• Have it on your business stationery (the latest post can go on the back of all your letters, for instance)
  • Send press releases about your blog
  • Get speaking engagements where you promote your blog
  • Put your blog address on all your product packaging
  • Mention it in voicemails
  • Place your blog address and some of your headlines on mugs, t-shirts, baseball caps, pens and so on
  • Advertise your blog in other websites
  • If you can afford it, advertise your blog in print, radio and TV
  • Get your blog mentioned by authors writing books about your subject
  • Set up a Squidoo Lens to promote your blog
  • List your blog in online and printed directories
  • Put up posters about your blog
  • Have flyers published about your blog and hand them out in the pub
  • Send out postcards to a mailing list to promote your blog
  • Write “guest posts” for on other blogs

In fact, do anything you can to promote your blog; the people who get the most traffic never lose an opportunity to promote what they write. Yes, they do Tweet their blog posts – but it’s a minority sport compared with all the other stuff they do. Tweeting your blog will get you extra traffic – but only for a few seconds. If you really want to get more readers for your blog, get out there and promote it…!

Graham Jones
Graham Jones is an Internet Psychologist who studies the way people use the online world, in particular how people engage with businesses. He uses this knowledge to help companies improve their online connections to their customers and potential customers and offers consultancy, workshops, masterclasses and webinars. He also speaks regularly at conferences and business events. Graham is an award-winning writer and the author of 32 books, several of which are about various aspects of the Internet. For more information connect with me on Google+
Graham Jones

@grahamjones

Graham Jones is an Internet Psychologist, professional speaker and author of 32 books who helps businesses understand the online behaviour of their customers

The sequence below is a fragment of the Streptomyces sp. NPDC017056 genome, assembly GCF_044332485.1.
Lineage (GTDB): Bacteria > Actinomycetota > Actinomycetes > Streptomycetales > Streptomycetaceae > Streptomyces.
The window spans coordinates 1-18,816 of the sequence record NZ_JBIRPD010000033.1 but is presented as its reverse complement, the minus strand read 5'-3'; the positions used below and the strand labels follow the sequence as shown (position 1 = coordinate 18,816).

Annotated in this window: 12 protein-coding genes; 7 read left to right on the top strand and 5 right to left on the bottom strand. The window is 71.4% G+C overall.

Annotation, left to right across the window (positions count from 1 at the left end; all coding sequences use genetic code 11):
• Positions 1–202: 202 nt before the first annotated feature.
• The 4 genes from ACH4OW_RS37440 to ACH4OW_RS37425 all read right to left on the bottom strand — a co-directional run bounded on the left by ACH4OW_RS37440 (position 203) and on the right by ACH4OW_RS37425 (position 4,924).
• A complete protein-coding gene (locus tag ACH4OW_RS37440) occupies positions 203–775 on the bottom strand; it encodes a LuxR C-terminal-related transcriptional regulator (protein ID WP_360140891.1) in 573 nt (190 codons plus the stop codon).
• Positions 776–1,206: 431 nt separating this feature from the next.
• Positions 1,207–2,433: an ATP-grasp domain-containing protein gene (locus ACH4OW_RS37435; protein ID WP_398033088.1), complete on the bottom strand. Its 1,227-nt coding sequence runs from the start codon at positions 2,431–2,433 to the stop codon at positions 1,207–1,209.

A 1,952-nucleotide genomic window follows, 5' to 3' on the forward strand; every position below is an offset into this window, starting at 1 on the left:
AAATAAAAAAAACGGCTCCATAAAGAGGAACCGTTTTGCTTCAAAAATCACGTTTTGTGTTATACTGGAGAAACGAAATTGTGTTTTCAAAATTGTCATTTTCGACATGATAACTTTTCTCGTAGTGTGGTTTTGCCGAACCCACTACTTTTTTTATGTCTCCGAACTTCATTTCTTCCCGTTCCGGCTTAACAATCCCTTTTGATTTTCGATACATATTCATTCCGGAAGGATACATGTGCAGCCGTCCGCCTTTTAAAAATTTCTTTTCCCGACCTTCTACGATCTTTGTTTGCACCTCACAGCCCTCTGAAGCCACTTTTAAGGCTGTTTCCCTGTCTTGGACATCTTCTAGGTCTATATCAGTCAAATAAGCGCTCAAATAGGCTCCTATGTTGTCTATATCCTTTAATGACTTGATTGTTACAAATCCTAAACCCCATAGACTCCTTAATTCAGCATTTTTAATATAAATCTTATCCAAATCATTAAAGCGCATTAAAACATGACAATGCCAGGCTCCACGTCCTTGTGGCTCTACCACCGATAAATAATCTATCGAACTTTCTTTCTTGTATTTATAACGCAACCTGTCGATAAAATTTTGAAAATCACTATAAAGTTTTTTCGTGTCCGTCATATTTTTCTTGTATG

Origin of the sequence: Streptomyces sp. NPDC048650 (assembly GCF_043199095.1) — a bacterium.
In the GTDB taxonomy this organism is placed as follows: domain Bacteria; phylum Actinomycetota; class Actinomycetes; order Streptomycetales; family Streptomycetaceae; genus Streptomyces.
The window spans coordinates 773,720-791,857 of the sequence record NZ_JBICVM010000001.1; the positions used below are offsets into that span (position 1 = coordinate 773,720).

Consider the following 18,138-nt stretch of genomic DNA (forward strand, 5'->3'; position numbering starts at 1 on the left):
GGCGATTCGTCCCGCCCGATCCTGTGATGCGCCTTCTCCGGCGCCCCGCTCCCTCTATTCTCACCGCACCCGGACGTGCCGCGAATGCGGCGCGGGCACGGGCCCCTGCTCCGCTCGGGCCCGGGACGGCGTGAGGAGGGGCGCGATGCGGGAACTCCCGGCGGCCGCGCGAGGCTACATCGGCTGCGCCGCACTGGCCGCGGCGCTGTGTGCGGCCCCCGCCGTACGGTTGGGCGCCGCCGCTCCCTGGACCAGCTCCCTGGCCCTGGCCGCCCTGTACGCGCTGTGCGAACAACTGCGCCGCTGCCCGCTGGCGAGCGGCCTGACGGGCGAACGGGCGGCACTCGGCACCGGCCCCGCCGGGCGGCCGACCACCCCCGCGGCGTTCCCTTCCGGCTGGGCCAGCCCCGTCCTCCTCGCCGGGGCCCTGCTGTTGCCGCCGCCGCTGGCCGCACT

Too late to the party? Debenhams: pressing on with social shopping strategy despite falling sales and profits… https://t.co/5FTQQIsZ1K - 4 hours ago
Graham Jones

4 thoughts on “Tweeting your blog is not enough for traffic

  1. If you want to raise traffic in your site you not only rely on one social media. So I think Twitter is not enough. You may try others also.

  2. As always Graham an excellent post, I have added to my list send post cards. I was at #Brighton SEO last week. Paul Chaloner gave a talk on Twitter and SEO and I've just noticed that they have posted a blog which is worth a read.

    TweetSerping – You heard it here first http://bit.ly/f3zHbR @freshegg

    Although I spend most of my time on Twitter if I didn’t do a combination of activities I would not be able to get any new clients. It’s very easy when you put a blog together just to think that doing a blog will be enough. Sometimes doing the posts is the easy part it’s all the work that goes on behind it that is the hard part.

    If bloggers take your list and action each one they should see some great results. 1 thing I would like to add to the list is about community building. For example I run one blog which is based on a team of women who each post once a month and comment on one others blog posts each week. It’s been a challenge for everyone but very rewarding. This level of community on a blog also has the added benefit of a team promoting a blog rather than 1 person.

    See you on Twitter

    Wendy @bblc

    • Thanks for your comment Wendy. I agree the blogging is the easy part – marketing the blog requires more effort and many people don't put enough into that.And of course, team blogging not only helps your blog content, it also shares the marketing load.

  3. As i have just started to blog and use social media your advice has been invaluable. hopefully that is one Pooh trap avoided; more honey all round!

    Thank you Graham

Comments are closed.

By continuing to use the site, you agree to the use of cookies. more information

The cookie settings on this website are set to "allow cookies" to give you the best browsing experience possible. If you continue to use this website without changing your cookie settings or you click "Accept" below then you are consenting to this.

Close